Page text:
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Animal Umwelten in a Changing world: Zoosemiotic Perspectives

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Book Series: Tartu Semiotics Library ISBN: 9789949772810 Year: Pages: 276 DOI: 10.26530/OAPEN_620672 Language: English
Publisher: University of Tartu Press
Subject: Animal Sciences --- Science (General)
Added to DOAB on : 2016-12-06 11:01:04
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Abstract

The book raises semiotic questions of human–animal relations: what is the semiotic character of different species, how humans endow animals with meaning, and how animal sign exchange and communication has coped with environmental change. The book takes a zoosemiotic approach and considers different species as being integrated with the environment via their specific umwelt or subjective perceptual world. The authors elaborate J. v. Uexküll’s concept of umwelt to make it applicable for analyzing complex and dynamical interactions between animals, humans, environment and culture. The opening chapters of the book present a framework for philosophical, historical, epistemological and methodological aspects of zoosemiotic research. These initial considerations are followed by specific case studies: on human–animal interactions in zoological gardens, communication in the teams of visually disabled persons and guiding dogs, semiotics of the animal condition in philosophy, historical changes in the role of animals in human households, the semiotics of predation, cultural perception of novel species, and other topics. The authors belong to the research group in zoosemiotics and human–animal relations based in the Department of Semiotics at the University of Tartu in Estonia, and in the University of Stavanger in Norway.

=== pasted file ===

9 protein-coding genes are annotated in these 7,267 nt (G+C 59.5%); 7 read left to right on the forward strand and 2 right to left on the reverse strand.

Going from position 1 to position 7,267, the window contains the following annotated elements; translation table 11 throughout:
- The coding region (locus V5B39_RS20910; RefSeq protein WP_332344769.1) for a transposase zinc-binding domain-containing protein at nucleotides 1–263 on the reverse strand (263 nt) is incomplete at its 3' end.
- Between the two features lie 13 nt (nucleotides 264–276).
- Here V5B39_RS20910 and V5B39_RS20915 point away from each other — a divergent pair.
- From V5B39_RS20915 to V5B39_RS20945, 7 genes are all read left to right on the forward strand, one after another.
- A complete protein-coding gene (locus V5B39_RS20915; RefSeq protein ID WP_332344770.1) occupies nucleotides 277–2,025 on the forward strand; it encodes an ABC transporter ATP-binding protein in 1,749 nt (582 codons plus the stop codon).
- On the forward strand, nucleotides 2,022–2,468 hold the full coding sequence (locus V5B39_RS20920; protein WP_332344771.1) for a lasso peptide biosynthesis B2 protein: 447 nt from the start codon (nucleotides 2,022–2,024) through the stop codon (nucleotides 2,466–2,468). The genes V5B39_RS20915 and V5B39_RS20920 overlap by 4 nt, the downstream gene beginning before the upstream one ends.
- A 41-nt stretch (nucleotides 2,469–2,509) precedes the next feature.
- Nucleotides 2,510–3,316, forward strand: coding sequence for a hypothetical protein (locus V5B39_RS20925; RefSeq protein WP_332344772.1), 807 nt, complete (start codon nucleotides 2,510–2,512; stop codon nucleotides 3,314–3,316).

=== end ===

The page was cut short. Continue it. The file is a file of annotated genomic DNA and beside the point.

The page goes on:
The Agrarian Life of the North 2000 BC AD 1000

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The 14 articles presented in this publication represent some of the latest and most relevant research on rural settlement and farming from the Late Neolithic through the Early Medieval Period in Norway. It deals with the impact of climate change, plague and the AD 536–7 volcanic event and some of the earliest farms north of the Arctic Circle. It provides new perspectives and archaeological evidence for the Viking age farm of Norway, differences in regional settlement structures of agrarian societies, the relation between houses and graves in the Iron Age, and varying food practices as indicators of societal change.

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